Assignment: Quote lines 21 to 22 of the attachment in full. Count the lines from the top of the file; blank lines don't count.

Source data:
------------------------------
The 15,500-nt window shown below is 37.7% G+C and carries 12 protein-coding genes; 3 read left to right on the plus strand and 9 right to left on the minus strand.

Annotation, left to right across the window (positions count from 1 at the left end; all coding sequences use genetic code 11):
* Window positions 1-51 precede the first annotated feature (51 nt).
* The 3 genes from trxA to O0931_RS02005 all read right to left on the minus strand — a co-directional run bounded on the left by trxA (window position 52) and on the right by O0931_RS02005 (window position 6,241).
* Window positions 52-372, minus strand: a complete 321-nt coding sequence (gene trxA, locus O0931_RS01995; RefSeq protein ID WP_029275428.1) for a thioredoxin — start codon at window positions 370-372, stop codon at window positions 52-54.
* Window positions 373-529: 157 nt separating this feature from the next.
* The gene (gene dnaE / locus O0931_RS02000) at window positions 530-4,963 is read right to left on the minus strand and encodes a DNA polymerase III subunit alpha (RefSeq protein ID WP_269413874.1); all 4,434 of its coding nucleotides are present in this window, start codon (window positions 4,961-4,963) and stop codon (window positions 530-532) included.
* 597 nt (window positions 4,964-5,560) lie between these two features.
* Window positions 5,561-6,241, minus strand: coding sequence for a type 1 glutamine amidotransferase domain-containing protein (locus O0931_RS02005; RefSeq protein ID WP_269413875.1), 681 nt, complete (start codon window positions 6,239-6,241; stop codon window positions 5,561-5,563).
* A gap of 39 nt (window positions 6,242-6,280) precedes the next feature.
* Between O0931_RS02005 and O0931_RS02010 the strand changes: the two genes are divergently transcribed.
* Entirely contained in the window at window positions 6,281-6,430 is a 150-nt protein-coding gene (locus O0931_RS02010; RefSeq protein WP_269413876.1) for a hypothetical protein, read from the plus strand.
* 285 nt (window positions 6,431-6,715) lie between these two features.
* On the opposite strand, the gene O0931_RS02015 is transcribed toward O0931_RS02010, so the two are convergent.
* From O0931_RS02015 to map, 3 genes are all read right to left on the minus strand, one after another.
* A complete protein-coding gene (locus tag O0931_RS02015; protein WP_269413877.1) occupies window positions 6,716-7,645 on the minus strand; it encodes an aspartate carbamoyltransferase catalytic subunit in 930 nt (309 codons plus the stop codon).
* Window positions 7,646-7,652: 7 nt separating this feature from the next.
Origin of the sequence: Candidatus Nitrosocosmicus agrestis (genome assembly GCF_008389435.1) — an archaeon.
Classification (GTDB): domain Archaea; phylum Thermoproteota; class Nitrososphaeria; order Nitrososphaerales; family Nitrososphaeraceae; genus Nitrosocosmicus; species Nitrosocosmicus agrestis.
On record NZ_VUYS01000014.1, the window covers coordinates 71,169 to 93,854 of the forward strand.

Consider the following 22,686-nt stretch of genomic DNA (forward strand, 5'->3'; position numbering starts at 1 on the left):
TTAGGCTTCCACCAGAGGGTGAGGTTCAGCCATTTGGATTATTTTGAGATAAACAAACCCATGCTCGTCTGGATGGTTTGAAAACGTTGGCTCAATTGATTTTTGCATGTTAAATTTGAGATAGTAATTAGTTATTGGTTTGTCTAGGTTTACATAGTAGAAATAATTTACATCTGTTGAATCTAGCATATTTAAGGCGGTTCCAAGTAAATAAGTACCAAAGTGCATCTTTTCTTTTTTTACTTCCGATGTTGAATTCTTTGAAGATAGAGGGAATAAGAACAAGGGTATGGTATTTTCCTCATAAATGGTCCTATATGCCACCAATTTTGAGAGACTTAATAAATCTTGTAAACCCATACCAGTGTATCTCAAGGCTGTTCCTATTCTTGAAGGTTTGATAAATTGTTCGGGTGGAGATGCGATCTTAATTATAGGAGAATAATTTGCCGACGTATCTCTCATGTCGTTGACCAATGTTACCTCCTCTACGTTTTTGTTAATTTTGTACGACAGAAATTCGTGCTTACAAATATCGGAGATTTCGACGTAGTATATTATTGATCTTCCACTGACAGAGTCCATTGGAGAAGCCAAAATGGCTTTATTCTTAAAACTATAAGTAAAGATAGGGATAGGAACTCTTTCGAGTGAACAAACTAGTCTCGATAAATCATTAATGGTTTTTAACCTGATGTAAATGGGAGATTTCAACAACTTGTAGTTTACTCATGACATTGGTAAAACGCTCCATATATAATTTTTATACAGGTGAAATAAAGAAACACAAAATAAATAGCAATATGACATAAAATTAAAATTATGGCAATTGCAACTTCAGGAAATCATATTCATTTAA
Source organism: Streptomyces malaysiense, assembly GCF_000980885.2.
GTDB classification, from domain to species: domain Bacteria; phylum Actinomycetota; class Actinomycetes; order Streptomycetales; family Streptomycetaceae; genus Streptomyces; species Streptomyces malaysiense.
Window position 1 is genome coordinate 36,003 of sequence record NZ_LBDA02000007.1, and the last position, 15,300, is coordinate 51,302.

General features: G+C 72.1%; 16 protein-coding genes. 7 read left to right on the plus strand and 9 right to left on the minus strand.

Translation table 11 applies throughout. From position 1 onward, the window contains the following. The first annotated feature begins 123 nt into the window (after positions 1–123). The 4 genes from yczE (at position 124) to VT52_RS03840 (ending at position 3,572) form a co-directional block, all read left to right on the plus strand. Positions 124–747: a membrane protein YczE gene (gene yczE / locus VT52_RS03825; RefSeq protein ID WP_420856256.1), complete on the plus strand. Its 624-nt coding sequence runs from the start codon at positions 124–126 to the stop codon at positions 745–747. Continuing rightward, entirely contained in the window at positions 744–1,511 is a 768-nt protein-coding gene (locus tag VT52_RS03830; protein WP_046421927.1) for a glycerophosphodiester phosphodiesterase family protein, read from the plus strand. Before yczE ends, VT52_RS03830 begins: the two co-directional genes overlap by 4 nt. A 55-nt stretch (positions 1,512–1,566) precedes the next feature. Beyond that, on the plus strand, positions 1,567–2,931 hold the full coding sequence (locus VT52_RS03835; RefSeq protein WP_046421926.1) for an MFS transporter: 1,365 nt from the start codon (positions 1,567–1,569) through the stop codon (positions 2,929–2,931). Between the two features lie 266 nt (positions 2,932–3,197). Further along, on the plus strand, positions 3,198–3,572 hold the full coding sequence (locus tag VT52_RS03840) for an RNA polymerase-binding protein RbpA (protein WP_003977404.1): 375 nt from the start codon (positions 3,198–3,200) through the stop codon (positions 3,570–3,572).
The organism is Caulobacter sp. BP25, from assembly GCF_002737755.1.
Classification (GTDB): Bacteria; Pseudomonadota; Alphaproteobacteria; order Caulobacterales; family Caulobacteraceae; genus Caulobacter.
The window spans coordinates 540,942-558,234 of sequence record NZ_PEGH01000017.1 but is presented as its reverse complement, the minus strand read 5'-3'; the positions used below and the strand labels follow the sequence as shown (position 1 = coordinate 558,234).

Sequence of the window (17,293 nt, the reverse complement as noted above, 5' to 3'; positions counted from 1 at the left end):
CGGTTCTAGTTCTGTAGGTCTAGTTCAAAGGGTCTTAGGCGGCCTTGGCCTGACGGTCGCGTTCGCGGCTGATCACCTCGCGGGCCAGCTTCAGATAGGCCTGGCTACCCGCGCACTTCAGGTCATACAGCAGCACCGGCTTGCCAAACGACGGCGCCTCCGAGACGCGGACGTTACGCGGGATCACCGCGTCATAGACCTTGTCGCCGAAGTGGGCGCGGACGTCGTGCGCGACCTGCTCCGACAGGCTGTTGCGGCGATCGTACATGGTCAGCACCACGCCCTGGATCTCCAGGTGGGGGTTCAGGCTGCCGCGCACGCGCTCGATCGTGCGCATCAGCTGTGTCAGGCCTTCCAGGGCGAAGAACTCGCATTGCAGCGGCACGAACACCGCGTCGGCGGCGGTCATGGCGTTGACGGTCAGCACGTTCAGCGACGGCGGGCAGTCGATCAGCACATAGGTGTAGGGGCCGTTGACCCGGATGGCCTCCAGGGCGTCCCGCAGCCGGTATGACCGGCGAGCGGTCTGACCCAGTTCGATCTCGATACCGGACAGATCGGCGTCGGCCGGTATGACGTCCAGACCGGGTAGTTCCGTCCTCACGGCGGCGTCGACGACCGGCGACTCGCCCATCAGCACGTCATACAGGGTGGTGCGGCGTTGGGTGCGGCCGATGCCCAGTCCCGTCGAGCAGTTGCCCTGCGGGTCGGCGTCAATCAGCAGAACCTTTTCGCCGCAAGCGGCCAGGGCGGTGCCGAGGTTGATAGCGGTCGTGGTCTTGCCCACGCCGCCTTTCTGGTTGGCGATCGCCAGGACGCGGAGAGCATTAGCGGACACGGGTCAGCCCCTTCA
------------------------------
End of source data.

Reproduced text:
Consider the following 22,686-nt stretch of genomic DNA (forward strand, 5'->3'; position numbering starts at 1 on the left):
TTAGGCTTCCACCAGAGGGTGAGGTTCAGCCATTTGGATTATTTTGAGATAAACAAACCCATGCTCGTCTGGATGGTTTGAAAACGTTGGCTCAATTGATTTTTGCATGTTAAATTTGAGATAGTAATTAGTTATTGGTTTGTCTAGGTTTACATAGTAGAAATAATTTACATCTGTTGAATCTAGCATATTTAAGGCGGTTCCAAGTAAATAAGTACCAAAGTGCATCTTTTCTTTTTTTACTTCCGATGTTGAATTCTTTGAAGATAGAGGGAATAAGAACAAGGGTATGGTATTTTCCTCATAAATGGTCCTATATGCCACCAATTTTGAGAGACTTAATAAATCTTGTAAACCCATACCAGTGTATCTCAAGGCTGTTCCTATTCTTGAAGGTTTGATAAATTGTTCGGGTGGAGATGCGATCTTAATTATAGGAGAATAATTTGCCGACGTATCTCTCATGTCGTTGACCAATGTTACCTCCTCTACGTTTTTGTTAATTTTGTACGACAGAAATTCGTGCTTACAAATATCGGAGATTTCGACGTAGTATATTATTGATCTTCCACTGACAGAGTCCATTGGAGAAGCCAAAATGGCTTTATTCTTAAAACTATAAGTAAAGATAGGGATAGGAACTCTTTCGAGTGAACAAACTAGTCTCGATAAATCATTAATGGTTTTTAACCTGATGTAAATGGGAGATTTCAACAACTTGTAGTTTACTCATGACATTGGTAAAACGCTCCATATATAATTTTTATACAGGTGAAATAAAGAAACACAAAATAAATAGCAATATGACATAAAATTAAAATTATGGCAATTGCAACTTCAGGAAATCATATTCATTTAA